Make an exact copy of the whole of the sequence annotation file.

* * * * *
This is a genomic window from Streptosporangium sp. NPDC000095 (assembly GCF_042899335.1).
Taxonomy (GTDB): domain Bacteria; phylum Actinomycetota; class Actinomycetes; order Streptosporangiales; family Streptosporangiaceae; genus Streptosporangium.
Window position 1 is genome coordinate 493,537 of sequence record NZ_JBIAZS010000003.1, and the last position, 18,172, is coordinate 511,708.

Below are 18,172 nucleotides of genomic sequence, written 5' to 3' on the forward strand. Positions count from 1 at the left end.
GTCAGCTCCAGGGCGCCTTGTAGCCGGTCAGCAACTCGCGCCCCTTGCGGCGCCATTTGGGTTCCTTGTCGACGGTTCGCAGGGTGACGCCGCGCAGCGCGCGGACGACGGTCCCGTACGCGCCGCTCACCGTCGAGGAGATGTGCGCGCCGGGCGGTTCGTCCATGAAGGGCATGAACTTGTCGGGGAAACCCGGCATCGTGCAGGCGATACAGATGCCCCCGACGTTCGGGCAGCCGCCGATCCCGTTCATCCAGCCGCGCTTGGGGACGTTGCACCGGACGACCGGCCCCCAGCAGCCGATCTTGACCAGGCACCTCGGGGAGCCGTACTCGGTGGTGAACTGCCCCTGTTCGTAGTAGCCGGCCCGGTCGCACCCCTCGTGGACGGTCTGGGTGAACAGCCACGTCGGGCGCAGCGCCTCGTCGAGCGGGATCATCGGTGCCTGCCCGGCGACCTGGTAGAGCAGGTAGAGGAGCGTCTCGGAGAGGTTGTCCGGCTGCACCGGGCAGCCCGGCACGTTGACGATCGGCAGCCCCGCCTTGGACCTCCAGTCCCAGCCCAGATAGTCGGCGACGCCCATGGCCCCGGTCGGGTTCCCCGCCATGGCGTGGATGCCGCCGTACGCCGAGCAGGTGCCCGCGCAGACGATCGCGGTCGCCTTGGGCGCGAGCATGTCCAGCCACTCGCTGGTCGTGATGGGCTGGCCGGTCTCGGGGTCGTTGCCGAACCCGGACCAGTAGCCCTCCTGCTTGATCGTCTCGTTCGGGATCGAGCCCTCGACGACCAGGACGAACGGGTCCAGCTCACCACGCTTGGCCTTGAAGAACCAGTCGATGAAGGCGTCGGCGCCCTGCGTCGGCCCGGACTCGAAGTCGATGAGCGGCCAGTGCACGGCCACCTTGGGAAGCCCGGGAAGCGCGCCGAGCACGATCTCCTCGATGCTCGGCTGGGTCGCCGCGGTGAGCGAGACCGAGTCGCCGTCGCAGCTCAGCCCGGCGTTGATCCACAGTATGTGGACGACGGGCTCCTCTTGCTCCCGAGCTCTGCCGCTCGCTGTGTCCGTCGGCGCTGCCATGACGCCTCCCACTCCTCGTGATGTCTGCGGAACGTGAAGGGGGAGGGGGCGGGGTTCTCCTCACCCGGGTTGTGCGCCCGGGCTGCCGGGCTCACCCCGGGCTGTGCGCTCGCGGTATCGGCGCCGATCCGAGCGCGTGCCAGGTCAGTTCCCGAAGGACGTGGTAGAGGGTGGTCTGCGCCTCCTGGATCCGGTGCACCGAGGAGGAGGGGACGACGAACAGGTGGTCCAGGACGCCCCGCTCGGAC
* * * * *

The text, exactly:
This is a genomic window from Streptosporangium sp. NPDC000095 (assembly GCF_042899335.1).
Taxonomy (GTDB): domain Bacteria; phylum Actinomycetota; class Actinomycetes; order Streptosporangiales; family Streptosporangiaceae; genus Streptosporangium.
Window position 1 is genome coordinate 493,537 of sequence record NZ_JBIAZS010000003.1, and the last position, 18,172, is coordinate 511,708.

Below are 18,172 nucleotides of genomic sequence, written 5' to 3' on the forward strand. Positions count from 1 at the left end.
GTCAGCTCCAGGGCGCCTTGTAGCCGGTCAGCAACTCGCGCCCCTTGCGGCGCCATTTGGGTTCCTTGTCGACGGTTCGCAGGGTGACGCCGCGCAGCGCGCGGACGACGGTCCCGTACGCGCCGCTCACCGTCGAGGAGATGTGCGCGCCGGGCGGTTCGTCCATGAAGGGCATGAACTTGTCGGGGAAACCCGGCATCGTGCAGGCGATACAGATGCCCCCGACGTTCGGGCAGCCGCCGATCCCGTTCATCCAGCCGCGCTTGGGGACGTTGCACCGGACGACCGGCCCCCAGCAGCCGATCTTGACCAGGCACCTCGGGGAGCCGTACTCGGTGGTGAACTGCCCCTGTTCGTAGTAGCCGGCCCGGTCGCACCCCTCGTGGACGGTCTGGGTGAACAGCCACGTCGGGCGCAGCGCCTCGTCGAGCGGGATCATCGGTGCCTGCCCGGCGACCTGGTAGAGCAGGTAGAGGAGCGTCTCGGAGAGGTTGTCCGGCTGCACCGGGCAGCCCGGCACGTTGACGATCGGCAGCCCCGCCTTGGACCTCCAGTCCCAGCCCAGATAGTCGGCGACGCCCATGGCCCCGGTCGGGTTCCCCGCCATGGCGTGGATGCCGCCGTACGCCGAGCAGGTGCCCGCGCAGACGATCGCGGTCGCCTTGGGCGCGAGCATGTCCAGCCACTCGCTGGTCGTGATGGGCTGGCCGGTCTCGGGGTCGTTGCCGAACCCGGACCAGTAGCCCTCCTGCTTGATCGTCTCGTTCGGGATCGAGCCCTCGACGACCAGGACGAACGGGTCCAGCTCACCACGCTTGGCCTTGAAGAACCAGTCGATGAAGGCGTCGGCGCCCTGCGTCGGCCCGGACTCGAAGTCGATGAGCGGCCAGTGCACGGCCACCTTGGGAAGCCCGGGAAGCGCGCCGAGCACGATCTCCTCGATGCTCGGCTGGGTCGCCGCGGTGAGCGAGACCGAGTCGCCGTCGCAGCTCAGCCCGGCGTTGATCCACAGTATGTGGACGACGGGCTCCTCTTGCTCCCGAGCTCTGCCGCTCGCTGTGTCCGTCGGCGCTGCCATGACGCCTCCCACTCCTCGTGATGTCTGCGGAACGTGAAGGGGGAGGGGGCGGGGTTCTCCTCACCCGGGTTGTGCGCCCGGGCTGCCGGGCTCACCCCGGGCTGTGCGCTCGCGGTATCGGCGCCGATCCGAGCGCGTGCCAGGTCAGTTCCCGAAGGACGTGGTAGAGGGTGGTCTGCGCCTCCTGGATCCGGTGCACCGAGGAGGAGGGGACGACGAACAGGTGGTCCAGGACGCCCCGCTCGGAC